# CALL OPTIONS

Discuss CALL OPTIONS within the Financial Management ( FM ) forums, part of the Resolve Your Query - Get Help and discuss Projects category; Consider a call option on a certain share; say ABC Suppose the contract is made between two investors X and ...

 CALL OPTIONS
Sunanda K. Chavan

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CALL OPTIONS - October 8th, 2010

Consider a call option on a certain share; say ABC Suppose the contract is made between two investors X and Y, who take, respectively, the short and long positions. The other details are given below:

Exercise price = Rs 120

Expiration month = March, 2001

Size of contract = 100 shares

Date of entering into contract =January 5, 2001

Price of share on the date of contract = Rs 124.50

Price of option on the date of contract = Rs 10

At the time of entering in to the contract, Investor X writes a contract and receives Rs. 1000 (= 10 x 100) Investor Y takes a long position and pays Rs 1000 for it.

On the date of maturity, the profit or loss to each investor would depend upon the price of the share ABC prevailing on that day. The buyer would obviously not call upon the call writer to sell shares if the price happens to be lower than Rs 120 per share. Only when the price exceeds Rs 120 per share will a call be made.

Having paid Rs 10 per share for buying an option, the buyer can make a profit only in case the share price would be at a point higher than Rs 120 + Rs 10 = Rs 130. At a price equal to Rs 130 a break-even point is reached.

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 Re: CALL OPTIONS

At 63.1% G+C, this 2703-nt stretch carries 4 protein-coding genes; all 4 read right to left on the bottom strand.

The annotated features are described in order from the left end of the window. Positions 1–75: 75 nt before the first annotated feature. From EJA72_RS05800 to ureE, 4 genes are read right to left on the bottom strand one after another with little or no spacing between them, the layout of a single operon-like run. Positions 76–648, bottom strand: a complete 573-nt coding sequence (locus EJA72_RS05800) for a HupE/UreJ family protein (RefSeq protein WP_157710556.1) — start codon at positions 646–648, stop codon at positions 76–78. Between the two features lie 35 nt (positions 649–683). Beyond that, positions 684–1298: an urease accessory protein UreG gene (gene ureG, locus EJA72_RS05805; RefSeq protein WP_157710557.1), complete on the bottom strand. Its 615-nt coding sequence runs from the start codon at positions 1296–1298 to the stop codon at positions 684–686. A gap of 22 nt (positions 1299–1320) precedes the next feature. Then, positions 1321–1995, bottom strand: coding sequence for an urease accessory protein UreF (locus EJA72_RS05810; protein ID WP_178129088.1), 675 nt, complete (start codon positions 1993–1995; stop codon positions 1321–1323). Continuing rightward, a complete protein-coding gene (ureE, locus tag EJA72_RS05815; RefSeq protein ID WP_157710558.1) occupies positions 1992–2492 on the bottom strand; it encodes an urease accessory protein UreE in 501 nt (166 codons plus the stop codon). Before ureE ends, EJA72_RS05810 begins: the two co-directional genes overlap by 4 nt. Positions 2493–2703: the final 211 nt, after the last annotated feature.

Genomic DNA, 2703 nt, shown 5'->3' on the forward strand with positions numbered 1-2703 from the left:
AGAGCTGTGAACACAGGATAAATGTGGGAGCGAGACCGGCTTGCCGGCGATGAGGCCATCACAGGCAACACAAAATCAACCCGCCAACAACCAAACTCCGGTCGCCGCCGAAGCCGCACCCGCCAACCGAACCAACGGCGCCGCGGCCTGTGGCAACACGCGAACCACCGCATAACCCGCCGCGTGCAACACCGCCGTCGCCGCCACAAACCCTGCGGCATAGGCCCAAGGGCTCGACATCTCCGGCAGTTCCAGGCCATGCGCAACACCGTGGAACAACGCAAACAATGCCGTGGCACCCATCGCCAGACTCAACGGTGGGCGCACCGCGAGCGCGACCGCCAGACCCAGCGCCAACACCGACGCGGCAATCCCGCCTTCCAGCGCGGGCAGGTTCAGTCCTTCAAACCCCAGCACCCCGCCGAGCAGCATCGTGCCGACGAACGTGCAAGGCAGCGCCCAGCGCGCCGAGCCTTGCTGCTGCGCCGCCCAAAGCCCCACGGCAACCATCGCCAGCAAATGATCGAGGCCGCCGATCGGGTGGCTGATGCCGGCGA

Rose Marry

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Re: CALL OPTIONS - April 15th, 2016

Quote:
 Originally Posted by sunandaC Consider a call option on a certain share; say ABC Suppose the contract is made between two investors X and Y, who take, respectively, the short and long positions. The other details are given below: Exercise price = Rs 120 Expiration month = March, 2001 Size of contract = 100 shares Date of entering into contract =January 5, 2001 Price of share on the date of contract = Rs 124.50 Price of option on the date of contract = Rs 10 At the time of entering in to the contract, Investor X writes a contract and receives Rs. 1000 (= 10 x 100) Investor Y takes a long position and pays Rs 1000 for it. On the date of maturity, the profit or loss to each investor would depend upon the price of the share ABC prevailing on that day. The buyer would obviously not call upon the call writer to sell shares if the price happens to be lower than Rs 120 per share. Only when the price exceeds Rs 120 per share will a call be made. Having paid Rs 10 per share for buying an option, the buyer can make a profit only in case the share price would be at a point higher than Rs 120 + Rs 10 = Rs 130. At a price equal to Rs 130 a break-even point is reached.
hey dear,

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